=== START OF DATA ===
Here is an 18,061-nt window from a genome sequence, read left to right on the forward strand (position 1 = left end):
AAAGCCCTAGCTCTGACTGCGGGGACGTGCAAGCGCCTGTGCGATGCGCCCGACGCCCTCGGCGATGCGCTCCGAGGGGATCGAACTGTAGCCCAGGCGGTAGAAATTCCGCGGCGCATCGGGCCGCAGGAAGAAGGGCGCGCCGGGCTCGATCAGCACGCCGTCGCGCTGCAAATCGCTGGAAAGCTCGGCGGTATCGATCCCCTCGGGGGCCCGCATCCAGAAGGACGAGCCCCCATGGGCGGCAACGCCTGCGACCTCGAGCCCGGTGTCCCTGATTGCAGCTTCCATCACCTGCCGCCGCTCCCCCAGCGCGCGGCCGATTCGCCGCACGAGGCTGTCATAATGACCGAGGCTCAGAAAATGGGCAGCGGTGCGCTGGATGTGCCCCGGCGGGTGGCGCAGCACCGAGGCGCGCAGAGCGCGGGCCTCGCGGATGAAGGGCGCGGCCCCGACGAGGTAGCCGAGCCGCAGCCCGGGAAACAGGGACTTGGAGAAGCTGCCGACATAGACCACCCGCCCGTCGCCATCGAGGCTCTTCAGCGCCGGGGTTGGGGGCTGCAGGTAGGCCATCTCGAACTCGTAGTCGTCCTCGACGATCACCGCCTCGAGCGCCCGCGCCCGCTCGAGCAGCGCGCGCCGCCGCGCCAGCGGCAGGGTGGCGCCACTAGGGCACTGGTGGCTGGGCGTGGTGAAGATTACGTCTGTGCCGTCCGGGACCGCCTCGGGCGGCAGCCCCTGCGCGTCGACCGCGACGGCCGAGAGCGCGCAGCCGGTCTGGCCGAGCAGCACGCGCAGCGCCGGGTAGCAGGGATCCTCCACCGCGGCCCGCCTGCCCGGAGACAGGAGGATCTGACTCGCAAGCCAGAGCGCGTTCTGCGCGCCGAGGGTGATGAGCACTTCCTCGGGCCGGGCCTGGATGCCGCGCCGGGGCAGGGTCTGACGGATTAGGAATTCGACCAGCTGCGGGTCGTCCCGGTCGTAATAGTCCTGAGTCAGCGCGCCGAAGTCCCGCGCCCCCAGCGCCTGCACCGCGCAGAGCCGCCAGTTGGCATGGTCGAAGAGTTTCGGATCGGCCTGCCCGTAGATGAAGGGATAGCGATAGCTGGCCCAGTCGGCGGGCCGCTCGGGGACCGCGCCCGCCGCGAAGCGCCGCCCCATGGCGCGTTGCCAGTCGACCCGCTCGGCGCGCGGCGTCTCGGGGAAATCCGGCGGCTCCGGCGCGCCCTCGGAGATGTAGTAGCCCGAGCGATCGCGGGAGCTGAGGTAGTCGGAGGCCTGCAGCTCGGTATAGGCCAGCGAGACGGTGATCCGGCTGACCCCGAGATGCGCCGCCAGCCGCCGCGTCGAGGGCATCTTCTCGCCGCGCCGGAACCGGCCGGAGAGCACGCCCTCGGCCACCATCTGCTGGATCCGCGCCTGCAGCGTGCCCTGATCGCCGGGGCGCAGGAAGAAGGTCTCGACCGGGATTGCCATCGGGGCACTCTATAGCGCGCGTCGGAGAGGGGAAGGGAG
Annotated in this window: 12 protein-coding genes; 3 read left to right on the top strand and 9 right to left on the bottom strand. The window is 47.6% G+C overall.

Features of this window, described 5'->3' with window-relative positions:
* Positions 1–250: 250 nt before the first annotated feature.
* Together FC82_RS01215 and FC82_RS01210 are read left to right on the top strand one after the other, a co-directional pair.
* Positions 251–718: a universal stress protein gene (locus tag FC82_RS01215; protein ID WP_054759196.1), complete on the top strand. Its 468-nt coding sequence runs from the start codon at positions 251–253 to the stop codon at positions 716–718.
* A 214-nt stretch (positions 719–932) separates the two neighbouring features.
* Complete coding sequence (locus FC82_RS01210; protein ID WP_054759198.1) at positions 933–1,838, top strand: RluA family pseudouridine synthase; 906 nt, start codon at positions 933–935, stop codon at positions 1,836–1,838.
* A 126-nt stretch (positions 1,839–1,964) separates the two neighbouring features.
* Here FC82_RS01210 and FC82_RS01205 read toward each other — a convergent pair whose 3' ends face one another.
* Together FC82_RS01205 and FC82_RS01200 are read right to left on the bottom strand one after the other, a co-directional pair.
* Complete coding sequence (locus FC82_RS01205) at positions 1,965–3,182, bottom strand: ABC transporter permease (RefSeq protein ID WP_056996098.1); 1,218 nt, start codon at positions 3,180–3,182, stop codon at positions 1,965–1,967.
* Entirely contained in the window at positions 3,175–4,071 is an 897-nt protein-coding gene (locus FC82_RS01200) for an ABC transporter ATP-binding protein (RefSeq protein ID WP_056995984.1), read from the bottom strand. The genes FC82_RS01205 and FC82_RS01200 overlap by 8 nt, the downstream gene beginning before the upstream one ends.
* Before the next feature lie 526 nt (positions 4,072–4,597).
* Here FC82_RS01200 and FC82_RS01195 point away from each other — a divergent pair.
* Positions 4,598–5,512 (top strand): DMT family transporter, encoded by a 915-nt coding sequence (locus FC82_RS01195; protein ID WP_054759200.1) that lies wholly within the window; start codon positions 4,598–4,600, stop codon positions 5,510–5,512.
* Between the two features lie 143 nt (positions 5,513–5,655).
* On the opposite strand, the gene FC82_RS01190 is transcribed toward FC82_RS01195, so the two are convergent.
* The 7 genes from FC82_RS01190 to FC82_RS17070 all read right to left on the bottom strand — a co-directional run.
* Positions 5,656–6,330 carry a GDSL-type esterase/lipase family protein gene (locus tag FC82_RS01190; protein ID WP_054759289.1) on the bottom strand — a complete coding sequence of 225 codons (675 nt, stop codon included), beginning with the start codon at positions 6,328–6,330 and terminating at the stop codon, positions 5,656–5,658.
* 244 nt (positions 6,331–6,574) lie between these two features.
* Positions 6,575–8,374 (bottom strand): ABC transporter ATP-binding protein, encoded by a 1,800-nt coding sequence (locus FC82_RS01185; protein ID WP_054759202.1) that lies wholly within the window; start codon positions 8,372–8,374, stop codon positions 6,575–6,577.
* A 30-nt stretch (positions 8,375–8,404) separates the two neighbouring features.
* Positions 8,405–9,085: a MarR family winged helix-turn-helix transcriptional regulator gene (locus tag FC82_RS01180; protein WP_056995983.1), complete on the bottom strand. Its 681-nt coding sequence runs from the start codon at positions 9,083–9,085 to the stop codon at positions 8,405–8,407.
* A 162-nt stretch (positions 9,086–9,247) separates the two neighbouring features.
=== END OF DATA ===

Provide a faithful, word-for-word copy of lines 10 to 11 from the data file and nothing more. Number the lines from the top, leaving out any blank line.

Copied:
* A 126-nt stretch (positions 1,839–1,964) separates the two neighbouring features.
* Here FC82_RS01210 and FC82_RS01205 read toward each other — a convergent pair whose 3' ends face one another.